Jenna McMurray, Calgary Sun
Alberta researchers hoping to prove once and for all a debilitating syndrome is viral in origin are launching an ambitious study in Calgary and Edmonton.
Outbreaks of Myalgic Encephalomyelitis/Chronic Fatigue Syndrome (ME/CFS) have been documented since 1930, but have no known cause or accepted diagnostic tests.
Recent research has argued both for and against the theory that ME/CFS, which causes exhaustion, sleep disorders, cognitive problems, and muscle and joint pain, is linked to a retrovirus called XMRV, a relative of HIV.
Dr. Eleanor Stein, a Calgary ME/CFS specialist and researcher, said a study launching in Calgary will look to confirm if the syndrome is in fact linked with the retrovirus, which is tricky to find and treat.
“The retrovirus actually fits itself into our own DNA so that when our DNA replicates, the retrovirus replicates with it,” she said.
There is no known treatment for ME/CFS and it is estimated more than 300,000 Canadians may be affected.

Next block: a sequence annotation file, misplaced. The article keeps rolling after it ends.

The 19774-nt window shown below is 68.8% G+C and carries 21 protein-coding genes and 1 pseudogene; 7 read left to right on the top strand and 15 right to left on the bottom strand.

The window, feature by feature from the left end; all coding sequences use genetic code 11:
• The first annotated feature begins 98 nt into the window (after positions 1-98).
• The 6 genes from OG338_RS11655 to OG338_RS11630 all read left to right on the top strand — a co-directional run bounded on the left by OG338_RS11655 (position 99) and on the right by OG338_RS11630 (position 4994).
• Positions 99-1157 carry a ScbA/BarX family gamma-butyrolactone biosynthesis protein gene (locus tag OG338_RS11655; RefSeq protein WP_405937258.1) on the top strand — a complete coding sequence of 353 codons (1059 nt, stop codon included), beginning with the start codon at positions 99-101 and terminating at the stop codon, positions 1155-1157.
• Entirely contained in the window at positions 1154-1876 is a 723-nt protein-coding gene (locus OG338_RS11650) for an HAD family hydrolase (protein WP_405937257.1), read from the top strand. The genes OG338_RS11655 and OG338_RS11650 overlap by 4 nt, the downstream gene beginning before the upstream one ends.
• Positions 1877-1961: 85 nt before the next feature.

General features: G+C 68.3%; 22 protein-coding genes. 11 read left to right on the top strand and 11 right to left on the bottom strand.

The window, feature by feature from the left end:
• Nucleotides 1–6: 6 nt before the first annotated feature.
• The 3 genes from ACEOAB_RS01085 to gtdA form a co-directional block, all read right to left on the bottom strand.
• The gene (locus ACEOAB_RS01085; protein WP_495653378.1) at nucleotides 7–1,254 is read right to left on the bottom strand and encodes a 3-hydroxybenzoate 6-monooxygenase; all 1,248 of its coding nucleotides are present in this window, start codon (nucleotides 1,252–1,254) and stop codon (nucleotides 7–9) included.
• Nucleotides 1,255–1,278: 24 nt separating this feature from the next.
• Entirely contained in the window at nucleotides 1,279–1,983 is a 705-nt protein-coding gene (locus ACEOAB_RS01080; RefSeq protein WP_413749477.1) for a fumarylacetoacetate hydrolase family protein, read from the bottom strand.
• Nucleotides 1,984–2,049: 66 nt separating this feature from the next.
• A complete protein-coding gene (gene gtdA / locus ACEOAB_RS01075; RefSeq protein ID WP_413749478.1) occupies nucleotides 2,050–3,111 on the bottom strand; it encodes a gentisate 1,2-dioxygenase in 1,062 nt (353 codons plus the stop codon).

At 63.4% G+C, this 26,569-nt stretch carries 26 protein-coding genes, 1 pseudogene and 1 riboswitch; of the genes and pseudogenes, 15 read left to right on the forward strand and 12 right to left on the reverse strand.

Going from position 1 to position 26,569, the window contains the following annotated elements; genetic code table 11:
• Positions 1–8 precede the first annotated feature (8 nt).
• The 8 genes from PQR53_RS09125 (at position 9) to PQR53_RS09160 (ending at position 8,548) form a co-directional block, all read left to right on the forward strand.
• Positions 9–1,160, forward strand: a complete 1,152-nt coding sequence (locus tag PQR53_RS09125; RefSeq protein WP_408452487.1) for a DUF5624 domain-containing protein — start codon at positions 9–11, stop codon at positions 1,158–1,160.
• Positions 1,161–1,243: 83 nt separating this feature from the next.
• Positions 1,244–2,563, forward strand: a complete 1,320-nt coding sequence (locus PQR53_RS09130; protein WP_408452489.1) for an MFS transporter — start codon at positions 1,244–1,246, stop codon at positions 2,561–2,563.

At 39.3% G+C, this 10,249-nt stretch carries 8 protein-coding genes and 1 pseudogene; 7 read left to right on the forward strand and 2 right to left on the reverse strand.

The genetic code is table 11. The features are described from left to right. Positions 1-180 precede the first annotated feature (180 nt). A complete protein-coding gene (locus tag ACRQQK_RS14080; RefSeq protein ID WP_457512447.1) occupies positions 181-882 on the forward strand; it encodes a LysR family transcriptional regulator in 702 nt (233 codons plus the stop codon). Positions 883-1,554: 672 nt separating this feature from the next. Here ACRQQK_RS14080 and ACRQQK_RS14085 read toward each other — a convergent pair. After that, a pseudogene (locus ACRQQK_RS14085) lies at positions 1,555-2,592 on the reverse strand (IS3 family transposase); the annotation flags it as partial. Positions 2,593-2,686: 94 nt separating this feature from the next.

Stein will be joined by Dr. Lorne Tyrrell, founding director of the Li Ka Shing Institute of Virology in Edmonton, and Dr. Michael Houghton of the University of Alberta, who holds the Canada Excellence Research Chair in Virology, for a preliminary study next month.
Approximately 100 participants — 50 diagnosed with ME/CFS and 50 healthy —are needed between Calgary and Edmonton.
The subjects will answer questionnaires and have blood drawn ideally by the end of September, said Stein, so the research team has enough time to gather data and apply for grants early next year to fund a larger study.
Patients severely affected by ME/CFS are invited to join the study as well, as the team can draw blood at their residences.
Interested Calgarians are asked to call 403-287-9941 and Edmontonians 780-492-8415.